mint and anise and cumin = reference to Jesus’ warning to the scribes and Pharisees: “Ye pay tithe of mint and anise and cumin, and have omitted the weightier matters of the law, judgment, mercy, and faith.” “Mrs. Landvetter sighed with relief. She had paid her mint and anise and cumin to Mrs. Grundy.” Nancy Mann Waddell Woodrow’s The New Missioner.

mossback = a longhorn whose horns have wrinkled with age; an old wrinkled cowman. “Here’s two mighty slick ol’ long-horn mossbacks you wants to be po’ful shy of.” Edgar Beecher Bronson, Reminiscences of a Ranchman.

peacock = a mineral consisting of sulfides of copper and iron that is found in copper deposits. “‘Fine,’ said Mrs. Landvetter, leisurely examining the specimens. ‘Great. Dere’s a streak of peacock.’” Nancy Mann Waddell Woodrow’s The New Missioner.

pin pool = a variety of the game of billiards in which small wooden pins are set up to be knocked down by the balls. “Gusts of hurricane force that blew open the north door of the dining-room, picked up a great pin-pool board standing across a biscuit-shooting opening in the partition.” Edgar Beecher Bronson, Reminiscences of a Ranchman.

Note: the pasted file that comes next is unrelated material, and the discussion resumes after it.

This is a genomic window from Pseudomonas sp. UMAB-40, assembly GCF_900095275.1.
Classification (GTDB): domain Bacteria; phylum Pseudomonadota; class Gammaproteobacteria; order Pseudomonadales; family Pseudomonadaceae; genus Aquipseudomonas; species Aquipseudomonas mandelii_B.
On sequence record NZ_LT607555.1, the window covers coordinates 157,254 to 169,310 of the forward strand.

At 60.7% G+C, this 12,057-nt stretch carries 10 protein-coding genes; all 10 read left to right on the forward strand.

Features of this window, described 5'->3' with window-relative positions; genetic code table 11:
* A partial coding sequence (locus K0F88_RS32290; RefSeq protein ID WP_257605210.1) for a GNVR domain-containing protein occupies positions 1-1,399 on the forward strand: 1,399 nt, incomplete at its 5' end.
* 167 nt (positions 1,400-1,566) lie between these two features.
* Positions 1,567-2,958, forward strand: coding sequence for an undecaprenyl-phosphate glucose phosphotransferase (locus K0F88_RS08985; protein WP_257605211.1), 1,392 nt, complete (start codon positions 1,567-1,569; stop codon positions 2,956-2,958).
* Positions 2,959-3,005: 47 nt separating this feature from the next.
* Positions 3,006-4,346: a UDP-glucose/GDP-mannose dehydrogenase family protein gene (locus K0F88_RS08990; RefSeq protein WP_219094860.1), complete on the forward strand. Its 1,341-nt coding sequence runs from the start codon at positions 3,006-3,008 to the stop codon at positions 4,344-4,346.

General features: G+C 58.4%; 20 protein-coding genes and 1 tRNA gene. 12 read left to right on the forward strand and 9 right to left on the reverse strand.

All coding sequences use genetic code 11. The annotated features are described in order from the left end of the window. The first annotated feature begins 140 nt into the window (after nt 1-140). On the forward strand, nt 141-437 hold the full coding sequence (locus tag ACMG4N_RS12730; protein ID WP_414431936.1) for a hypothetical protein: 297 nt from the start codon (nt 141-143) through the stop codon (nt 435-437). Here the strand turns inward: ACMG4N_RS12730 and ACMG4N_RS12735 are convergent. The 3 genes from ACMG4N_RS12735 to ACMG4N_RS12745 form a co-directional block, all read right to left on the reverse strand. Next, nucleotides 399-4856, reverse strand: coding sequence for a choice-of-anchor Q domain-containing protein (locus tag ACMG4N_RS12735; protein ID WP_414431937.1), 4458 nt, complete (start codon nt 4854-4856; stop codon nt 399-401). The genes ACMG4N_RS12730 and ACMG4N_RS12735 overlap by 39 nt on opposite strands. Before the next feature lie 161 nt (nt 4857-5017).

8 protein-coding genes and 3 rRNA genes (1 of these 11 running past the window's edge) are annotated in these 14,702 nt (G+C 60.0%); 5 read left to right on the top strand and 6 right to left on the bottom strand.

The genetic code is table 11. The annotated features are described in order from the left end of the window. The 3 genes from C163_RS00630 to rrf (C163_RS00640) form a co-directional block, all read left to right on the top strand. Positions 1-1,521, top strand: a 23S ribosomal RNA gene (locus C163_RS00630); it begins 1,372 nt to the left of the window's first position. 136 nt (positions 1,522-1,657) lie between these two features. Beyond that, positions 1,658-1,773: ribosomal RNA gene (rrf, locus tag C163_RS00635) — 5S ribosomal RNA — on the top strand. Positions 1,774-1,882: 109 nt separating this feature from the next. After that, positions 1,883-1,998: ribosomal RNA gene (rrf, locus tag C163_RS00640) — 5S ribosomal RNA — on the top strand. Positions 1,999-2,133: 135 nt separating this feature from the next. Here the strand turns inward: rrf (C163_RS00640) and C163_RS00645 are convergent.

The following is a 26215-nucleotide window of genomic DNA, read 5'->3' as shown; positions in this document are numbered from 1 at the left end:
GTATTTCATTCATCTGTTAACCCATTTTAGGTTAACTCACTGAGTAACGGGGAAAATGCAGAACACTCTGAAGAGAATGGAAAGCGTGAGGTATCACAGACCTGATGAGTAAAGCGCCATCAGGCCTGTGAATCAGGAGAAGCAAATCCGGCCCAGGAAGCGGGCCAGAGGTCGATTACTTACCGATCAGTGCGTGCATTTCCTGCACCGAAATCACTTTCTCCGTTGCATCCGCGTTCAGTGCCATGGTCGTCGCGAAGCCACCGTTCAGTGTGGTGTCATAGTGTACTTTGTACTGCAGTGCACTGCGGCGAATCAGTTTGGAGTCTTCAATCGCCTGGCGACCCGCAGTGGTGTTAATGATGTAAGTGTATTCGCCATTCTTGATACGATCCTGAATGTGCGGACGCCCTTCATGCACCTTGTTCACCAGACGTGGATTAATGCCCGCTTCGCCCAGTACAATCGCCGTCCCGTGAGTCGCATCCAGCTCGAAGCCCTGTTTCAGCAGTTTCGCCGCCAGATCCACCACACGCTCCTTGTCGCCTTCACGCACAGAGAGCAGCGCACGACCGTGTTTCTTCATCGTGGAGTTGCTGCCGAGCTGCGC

plum duff = a heavy pudding of flour, water, suet, and raisins or currants, boiled in a cloth or bag. “Marthy remembered your taste, Jack; und a half dozen of Mis’ Effens’s saucer pies, all kinds; und six of mein meat turn-ofers, und plumy duff, und a loaf of salt risin’, und a loaf of plain bread.” Nancy Mann Waddell Woodrow’s The New Missioner.

put on side = to exhibit self-importance. “I expect soon to see many men turning the soil with ploughshares who to-day are making a devil of a racket and putting on a tremendous lot of side over their cattle shares!” Edgar Beecher Bronson, Reminiscences of a Ranchman.